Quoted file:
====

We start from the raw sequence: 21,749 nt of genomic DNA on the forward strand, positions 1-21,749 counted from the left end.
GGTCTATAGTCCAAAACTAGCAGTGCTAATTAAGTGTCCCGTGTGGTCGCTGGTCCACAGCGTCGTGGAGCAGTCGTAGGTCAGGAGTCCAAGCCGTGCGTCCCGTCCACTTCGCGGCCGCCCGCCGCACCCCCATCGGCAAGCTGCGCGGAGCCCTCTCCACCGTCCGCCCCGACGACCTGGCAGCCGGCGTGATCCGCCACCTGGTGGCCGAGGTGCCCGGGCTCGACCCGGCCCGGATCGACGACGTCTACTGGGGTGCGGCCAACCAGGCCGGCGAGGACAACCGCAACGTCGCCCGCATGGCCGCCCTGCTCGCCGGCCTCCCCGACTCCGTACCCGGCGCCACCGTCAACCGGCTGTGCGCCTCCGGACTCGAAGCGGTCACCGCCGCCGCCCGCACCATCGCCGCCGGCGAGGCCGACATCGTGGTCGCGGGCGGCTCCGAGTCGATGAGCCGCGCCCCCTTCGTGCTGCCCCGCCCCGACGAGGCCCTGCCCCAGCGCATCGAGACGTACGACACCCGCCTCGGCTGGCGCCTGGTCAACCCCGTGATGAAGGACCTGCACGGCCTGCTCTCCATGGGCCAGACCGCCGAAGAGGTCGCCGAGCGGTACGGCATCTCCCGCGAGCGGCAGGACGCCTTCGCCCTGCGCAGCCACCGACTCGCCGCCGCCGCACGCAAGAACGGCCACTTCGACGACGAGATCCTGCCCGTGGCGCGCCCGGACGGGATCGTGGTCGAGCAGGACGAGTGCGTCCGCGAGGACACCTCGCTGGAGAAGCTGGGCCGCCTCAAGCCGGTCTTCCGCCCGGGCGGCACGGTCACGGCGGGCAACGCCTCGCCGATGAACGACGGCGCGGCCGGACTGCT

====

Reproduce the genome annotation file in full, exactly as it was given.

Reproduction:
We start from the raw sequence: 21,749 nt of genomic DNA on the forward strand, positions 1-21,749 counted from the left end.
GGTCTATAGTCCAAAACTAGCAGTGCTAATTAAGTGTCCCGTGTGGTCGCTGGTCCACAGCGTCGTGGAGCAGTCGTAGGTCAGGAGTCCAAGCCGTGCGTCCCGTCCACTTCGCGGCCGCCCGCCGCACCCCCATCGGCAAGCTGCGCGGAGCCCTCTCCACCGTCCGCCCCGACGACCTGGCAGCCGGCGTGATCCGCCACCTGGTGGCCGAGGTGCCCGGGCTCGACCCGGCCCGGATCGACGACGTCTACTGGGGTGCGGCCAACCAGGCCGGCGAGGACAACCGCAACGTCGCCCGCATGGCCGCCCTGCTCGCCGGCCTCCCCGACTCCGTACCCGGCGCCACCGTCAACCGGCTGTGCGCCTCCGGACTCGAAGCGGTCACCGCCGCCGCCCGCACCATCGCCGCCGGCGAGGCCGACATCGTGGTCGCGGGCGGCTCCGAGTCGATGAGCCGCGCCCCCTTCGTGCTGCCCCGCCCCGACGAGGCCCTGCCCCAGCGCATCGAGACGTACGACACCCGCCTCGGCTGGCGCCTGGTCAACCCCGTGATGAAGGACCTGCACGGCCTGCTCTCCATGGGCCAGACCGCCGAAGAGGTCGCCGAGCGGTACGGCATCTCCCGCGAGCGGCAGGACGCCTTCGCCCTGCGCAGCCACCGACTCGCCGCCGCCGCACGCAAGAACGGCCACTTCGACGACGAGATCCTGCCCGTGGCGCGCCCGGACGGGATCGTGGTCGAGCAGGACGAGTGCGTCCGCGAGGACACCTCGCTGGAGAAGCTGGGCCGCCTCAAGCCGGTCTTCCGCCCGGGCGGCACGGTCACGGCGGGCAACGCCTCGCCGATGAACGACGGCGCGGCCGGACTGCT